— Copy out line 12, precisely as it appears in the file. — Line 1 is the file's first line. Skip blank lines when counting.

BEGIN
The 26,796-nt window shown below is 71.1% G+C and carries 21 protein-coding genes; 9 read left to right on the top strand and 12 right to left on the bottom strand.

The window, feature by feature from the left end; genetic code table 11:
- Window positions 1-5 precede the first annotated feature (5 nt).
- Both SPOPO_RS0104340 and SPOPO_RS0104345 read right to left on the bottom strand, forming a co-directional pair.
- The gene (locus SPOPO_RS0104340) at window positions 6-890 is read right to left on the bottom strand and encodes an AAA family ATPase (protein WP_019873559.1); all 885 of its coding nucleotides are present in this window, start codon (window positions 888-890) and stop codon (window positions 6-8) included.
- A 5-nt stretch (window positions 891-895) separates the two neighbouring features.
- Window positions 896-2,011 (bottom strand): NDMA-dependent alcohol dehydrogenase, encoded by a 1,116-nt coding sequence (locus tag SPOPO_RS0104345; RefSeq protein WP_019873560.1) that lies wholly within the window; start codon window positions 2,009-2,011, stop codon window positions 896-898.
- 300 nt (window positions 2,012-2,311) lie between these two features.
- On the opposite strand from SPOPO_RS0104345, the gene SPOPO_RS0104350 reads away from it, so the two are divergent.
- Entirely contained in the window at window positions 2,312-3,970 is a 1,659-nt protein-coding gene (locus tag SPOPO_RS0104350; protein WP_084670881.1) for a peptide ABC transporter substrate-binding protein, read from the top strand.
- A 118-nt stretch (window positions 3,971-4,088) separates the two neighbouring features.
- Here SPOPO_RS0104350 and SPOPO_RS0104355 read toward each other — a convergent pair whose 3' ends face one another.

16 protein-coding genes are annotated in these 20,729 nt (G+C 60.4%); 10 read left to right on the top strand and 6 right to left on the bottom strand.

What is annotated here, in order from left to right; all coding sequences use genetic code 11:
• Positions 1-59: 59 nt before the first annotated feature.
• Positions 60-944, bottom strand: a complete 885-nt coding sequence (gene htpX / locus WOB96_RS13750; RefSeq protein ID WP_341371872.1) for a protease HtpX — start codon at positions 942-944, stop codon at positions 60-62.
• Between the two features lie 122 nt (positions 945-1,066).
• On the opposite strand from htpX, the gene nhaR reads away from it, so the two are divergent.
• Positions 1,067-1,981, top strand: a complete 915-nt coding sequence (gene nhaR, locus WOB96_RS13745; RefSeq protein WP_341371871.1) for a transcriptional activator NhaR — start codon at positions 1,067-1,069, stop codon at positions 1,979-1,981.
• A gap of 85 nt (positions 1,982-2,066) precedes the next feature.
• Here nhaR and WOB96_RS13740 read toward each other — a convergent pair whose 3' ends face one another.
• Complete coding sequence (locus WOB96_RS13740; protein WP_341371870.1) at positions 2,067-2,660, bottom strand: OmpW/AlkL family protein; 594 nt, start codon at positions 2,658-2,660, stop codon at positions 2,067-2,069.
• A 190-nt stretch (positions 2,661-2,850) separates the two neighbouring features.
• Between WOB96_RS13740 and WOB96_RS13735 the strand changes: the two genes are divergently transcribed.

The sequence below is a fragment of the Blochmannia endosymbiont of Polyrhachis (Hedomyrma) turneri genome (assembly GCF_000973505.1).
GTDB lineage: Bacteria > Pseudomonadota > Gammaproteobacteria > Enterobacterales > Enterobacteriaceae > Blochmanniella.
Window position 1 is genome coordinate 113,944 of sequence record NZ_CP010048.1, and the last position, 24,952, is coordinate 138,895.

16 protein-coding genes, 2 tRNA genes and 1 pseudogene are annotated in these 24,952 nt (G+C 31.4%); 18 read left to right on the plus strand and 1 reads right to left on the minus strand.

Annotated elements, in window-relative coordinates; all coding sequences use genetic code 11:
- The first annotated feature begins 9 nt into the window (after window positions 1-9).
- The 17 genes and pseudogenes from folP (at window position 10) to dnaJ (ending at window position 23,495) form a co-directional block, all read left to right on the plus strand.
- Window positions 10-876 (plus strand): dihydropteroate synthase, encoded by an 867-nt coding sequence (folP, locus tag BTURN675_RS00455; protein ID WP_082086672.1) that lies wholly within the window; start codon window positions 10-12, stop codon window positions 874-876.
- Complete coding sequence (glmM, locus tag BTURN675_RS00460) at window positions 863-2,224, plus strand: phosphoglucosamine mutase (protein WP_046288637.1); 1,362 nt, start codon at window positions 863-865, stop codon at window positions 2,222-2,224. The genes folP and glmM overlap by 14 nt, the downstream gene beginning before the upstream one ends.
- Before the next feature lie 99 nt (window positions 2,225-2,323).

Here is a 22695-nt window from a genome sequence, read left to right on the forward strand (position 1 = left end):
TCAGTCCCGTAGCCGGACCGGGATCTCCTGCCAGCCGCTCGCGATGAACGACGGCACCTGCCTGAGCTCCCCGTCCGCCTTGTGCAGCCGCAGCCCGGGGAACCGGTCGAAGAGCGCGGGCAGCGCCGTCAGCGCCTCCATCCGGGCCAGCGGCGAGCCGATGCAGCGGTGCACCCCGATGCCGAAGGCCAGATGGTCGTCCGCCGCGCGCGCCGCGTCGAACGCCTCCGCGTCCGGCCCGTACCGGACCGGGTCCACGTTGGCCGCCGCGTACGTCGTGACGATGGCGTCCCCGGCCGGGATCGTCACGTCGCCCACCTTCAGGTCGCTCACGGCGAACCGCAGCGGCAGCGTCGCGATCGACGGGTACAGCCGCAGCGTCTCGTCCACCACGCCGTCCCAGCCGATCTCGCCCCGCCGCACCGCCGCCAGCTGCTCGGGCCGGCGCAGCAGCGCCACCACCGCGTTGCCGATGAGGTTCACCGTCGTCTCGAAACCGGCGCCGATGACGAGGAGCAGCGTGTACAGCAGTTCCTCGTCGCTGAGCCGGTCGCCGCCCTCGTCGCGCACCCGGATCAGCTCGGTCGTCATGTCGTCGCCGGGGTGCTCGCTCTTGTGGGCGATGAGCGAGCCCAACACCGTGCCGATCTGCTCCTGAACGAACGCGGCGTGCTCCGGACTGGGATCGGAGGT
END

- Here SPOPO_RS0104350 and SPOPO_RS0104355 read toward each other — a convergent pair whose 3' ends face one another.